Mike

Feeling Right

We’re still settling in to our Pied a Terre in beautiful Uptown New Orleans, but with each passing day we get closer to feeling like we’re “just home.” Mike’s had one day of working remotely and I’ve started to figure out my domestic routine — cooking, laundry, dog walking — all a bit different here.

I’m also making sure I fit in a little art now and then as I’m able.

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Because Mike’s been sick since our arrival we haven’t gone out as much as we will once he’s all better, but that doesn’t mean we haven’t eaten in proper NOLA style. I’ve made us red beans and rice with hot sausage twice already. Mmm hmmm.

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We did go out for lunch today though — at one of our favorite places — Casamento’s on Magazine and Napoleon.

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We were both in the mood for “ersters.”

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The Carol Robinson Gallery, where Mike has shown his work since 1988, is just up the street from Casamento’s. We stopped in to give Carol a hug and make plans to get together soon. It’s time to pick a date for Mike’s next show, and I’m hoping she’ll have some idea of where my Tarps might fit in here in New Orleans.

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Carol is having her gallery’s 35th Anniversary exhibition, and Mike’s work is hung here and there, and tucked into nooks and crannies around the gallery…

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There’s always something to celebrate in this town, and for us now it’s how right it feels to settle back into the NOLA way of life and how welcoming the city is of our doing just that.

Why, they even decorated just for us….

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Mmm hmmm! Yeah, you right!

In Like a Lamb

I’m taking real liberties with that title because I’m not referring to either March or the weather. See today as I write it is January 4th — a day I have been very careful to spend quietly, just like a little lamb, so as to avoid any possible conflicts with those near and dear to me brought on by the “thorny full moon” which is currently under siege from Pluto and Uranus. Seriously.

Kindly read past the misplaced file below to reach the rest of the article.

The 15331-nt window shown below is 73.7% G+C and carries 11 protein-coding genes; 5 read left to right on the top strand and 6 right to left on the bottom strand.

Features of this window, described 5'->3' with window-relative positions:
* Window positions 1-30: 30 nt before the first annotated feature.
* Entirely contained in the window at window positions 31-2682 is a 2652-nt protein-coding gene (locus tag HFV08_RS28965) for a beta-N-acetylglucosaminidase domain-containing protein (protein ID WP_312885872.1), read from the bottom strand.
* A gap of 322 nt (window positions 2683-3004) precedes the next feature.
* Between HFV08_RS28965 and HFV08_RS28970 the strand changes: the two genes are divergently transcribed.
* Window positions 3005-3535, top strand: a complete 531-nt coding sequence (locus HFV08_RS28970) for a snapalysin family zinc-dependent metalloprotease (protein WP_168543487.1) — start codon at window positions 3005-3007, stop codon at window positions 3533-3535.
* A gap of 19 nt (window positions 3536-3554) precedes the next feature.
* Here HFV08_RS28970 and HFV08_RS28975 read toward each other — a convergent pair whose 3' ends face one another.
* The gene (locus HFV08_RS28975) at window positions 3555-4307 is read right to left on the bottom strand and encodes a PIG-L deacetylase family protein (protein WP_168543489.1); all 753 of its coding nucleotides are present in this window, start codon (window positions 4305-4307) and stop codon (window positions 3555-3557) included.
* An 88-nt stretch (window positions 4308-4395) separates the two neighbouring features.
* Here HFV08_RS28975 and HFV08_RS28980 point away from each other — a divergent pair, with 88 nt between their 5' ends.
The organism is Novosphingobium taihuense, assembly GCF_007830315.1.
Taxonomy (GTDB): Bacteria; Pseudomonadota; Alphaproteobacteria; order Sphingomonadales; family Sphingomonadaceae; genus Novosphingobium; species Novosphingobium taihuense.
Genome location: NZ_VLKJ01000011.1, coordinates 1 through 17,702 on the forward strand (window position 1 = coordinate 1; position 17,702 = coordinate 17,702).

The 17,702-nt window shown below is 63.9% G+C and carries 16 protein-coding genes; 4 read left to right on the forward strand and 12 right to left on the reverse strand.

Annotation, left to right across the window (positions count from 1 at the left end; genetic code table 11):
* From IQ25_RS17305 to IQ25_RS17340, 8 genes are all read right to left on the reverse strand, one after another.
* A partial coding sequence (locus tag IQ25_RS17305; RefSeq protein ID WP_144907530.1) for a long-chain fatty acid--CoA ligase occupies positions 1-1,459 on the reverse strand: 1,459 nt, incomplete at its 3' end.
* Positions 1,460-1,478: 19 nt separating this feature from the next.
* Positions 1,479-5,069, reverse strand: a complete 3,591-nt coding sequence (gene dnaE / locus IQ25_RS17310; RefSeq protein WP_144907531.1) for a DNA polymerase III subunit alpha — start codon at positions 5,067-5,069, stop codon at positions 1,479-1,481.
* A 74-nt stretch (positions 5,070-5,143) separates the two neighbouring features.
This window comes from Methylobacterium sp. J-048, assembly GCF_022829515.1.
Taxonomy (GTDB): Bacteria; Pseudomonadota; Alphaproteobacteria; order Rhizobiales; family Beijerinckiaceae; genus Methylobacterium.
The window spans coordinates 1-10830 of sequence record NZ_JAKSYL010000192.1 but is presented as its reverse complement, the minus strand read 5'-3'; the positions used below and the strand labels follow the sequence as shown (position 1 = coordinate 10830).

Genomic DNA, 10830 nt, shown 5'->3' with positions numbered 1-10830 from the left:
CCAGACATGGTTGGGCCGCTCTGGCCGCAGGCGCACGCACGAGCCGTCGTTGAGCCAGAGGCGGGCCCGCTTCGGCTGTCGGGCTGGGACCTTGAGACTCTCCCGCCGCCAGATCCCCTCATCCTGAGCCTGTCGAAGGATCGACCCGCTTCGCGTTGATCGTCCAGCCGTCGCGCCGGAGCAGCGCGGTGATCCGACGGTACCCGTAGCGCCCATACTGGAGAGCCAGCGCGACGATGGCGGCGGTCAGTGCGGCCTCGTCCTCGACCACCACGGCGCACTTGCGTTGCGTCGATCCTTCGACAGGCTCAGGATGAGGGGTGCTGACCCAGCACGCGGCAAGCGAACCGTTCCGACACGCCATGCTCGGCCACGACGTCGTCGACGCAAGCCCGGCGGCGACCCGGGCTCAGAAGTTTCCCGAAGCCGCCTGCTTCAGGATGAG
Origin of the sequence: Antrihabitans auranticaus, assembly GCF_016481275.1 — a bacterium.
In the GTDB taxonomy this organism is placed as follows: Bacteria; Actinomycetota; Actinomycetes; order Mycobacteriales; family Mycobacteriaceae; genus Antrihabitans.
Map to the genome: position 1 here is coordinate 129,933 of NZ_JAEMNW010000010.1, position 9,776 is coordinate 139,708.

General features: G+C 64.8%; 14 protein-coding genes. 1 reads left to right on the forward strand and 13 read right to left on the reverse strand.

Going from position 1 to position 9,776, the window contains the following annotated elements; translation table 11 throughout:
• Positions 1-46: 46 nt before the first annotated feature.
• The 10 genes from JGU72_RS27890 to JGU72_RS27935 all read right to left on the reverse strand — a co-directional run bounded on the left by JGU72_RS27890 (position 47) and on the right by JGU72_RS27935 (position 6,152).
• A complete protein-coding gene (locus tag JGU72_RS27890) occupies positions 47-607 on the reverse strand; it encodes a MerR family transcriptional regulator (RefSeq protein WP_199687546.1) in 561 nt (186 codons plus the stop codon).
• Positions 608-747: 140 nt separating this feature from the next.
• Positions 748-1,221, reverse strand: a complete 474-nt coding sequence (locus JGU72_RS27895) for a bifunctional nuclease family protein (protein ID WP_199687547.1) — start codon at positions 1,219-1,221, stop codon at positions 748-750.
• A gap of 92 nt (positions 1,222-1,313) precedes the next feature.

You would too if your silverware did this whenever you ate out…

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Or the street lights all did this when you drove by…

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I think that full moon might exert a little pull where I’m concerned. Anyway, so far so good.

Even more good news is that this is supposed to be a gangbusters (“gangbusters”…don’t you ever wonder if these words really mean what you think they do?) month for my work life, and since my work life is really making art, this should be a gangbusters month for… making art. And to that I say it’s about time!

I’ve spent most of my time lately setting things up so that I can make art, and have a place to show it. I’ve even helped a tiny bit to influence the city I live in to appreciate the fact there are a bunch of us here worth getting to know.

But now it’s time for me to just Make Art. To materialize the inventory I’m carrying around in my head. To move from the “To-Due List” to “Just Doing It”, and I am really, really ready.

What makes this year different from last year is that I am entirely on my own as far as incentive goes. Last year I had both the Treefort Public Art project, and See Spot Walk, plus four shows to curate for TVAA.

This year we are going to New Orleans for two months and that will briefly restrict the size of the work I can do, but besides that I am unencumbered by responsibility to anyone or any organization. I am my own boss. Soy Chingona!

As part of his New Year’s Resolutions Mike is reading a blog called Art Biz Blog written by an Artist Marketing Coach named Alyson Stanfield. I read a few of her posts as well and one sentence in one excellent post in particular (Your Job is In the Studio) caught my eye. She said: “If you don’t make art, you have nothing to market.”

She couldn’t be more correct. How do you like the gif Mike made for me when I pointed out how cunningly “make” and “art” are nestled into “market”…

The word "market" transforms into "make art." This animated GIF is designed by Melissa "Sasi" Chambers and Michael Chambers

Cool right?! What a guy, and he’s handsome too!

Anyway this got me thinking that this year will be a different sort of approach for me because I will be making art first and then marketing it. Last year the market came to me and I made the work it asked me to make. I am liking the freedom to do what I want. We will see if the market wants what I do.

Which I guess means I’ll find out if “gangbusters” actually means “blowed up good.”

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Nah.

Time Flew!

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Oh, Hello!

I guess I’ve been a wee bit distracted with things besides updating my blog these past few, … er, well…several days, but I’m back now, and I apologize!